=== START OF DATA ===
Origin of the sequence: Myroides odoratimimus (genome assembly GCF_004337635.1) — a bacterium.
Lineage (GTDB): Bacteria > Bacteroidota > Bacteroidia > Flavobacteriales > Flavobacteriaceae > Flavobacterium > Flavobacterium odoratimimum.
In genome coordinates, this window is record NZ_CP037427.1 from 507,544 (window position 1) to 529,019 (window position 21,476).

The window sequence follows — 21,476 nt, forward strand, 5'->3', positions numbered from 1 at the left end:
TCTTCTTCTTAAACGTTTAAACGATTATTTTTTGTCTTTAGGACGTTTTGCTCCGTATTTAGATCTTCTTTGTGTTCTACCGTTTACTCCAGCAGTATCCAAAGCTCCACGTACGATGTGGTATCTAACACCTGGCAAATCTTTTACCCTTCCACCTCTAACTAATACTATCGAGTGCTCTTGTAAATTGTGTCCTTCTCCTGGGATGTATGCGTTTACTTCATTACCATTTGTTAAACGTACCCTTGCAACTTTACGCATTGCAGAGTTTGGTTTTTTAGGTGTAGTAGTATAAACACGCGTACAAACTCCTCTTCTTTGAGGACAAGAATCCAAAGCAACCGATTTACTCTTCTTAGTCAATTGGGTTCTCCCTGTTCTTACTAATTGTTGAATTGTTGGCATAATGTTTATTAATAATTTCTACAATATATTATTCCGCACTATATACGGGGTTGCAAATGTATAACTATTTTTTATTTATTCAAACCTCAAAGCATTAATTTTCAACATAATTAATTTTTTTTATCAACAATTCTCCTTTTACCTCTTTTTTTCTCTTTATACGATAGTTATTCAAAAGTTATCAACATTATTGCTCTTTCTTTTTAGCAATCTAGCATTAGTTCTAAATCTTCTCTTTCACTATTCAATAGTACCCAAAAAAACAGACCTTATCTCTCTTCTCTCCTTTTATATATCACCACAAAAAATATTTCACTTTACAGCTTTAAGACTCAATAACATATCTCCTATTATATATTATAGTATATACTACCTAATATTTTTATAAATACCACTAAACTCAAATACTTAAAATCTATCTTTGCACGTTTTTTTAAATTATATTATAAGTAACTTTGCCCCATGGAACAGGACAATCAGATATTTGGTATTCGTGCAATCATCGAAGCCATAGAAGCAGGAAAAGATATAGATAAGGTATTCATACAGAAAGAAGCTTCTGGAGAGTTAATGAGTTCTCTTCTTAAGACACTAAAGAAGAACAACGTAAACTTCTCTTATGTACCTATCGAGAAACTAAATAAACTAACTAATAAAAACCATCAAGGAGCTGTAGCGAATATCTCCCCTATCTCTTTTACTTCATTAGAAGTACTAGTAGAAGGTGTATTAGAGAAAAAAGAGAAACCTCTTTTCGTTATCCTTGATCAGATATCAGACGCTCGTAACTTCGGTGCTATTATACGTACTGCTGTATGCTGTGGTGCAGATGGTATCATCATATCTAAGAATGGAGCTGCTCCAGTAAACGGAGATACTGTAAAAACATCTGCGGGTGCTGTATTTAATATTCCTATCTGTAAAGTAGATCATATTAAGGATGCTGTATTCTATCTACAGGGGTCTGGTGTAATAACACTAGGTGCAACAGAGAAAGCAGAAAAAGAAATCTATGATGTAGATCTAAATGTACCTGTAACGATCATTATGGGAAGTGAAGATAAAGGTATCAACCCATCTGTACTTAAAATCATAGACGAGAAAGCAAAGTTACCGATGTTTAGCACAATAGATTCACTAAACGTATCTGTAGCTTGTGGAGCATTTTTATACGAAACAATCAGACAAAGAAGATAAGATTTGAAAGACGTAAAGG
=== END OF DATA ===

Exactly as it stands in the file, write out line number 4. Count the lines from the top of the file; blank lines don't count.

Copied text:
The window sequence follows — 21,476 nt, forward strand, 5'->3', positions numbered from 1 at the left end: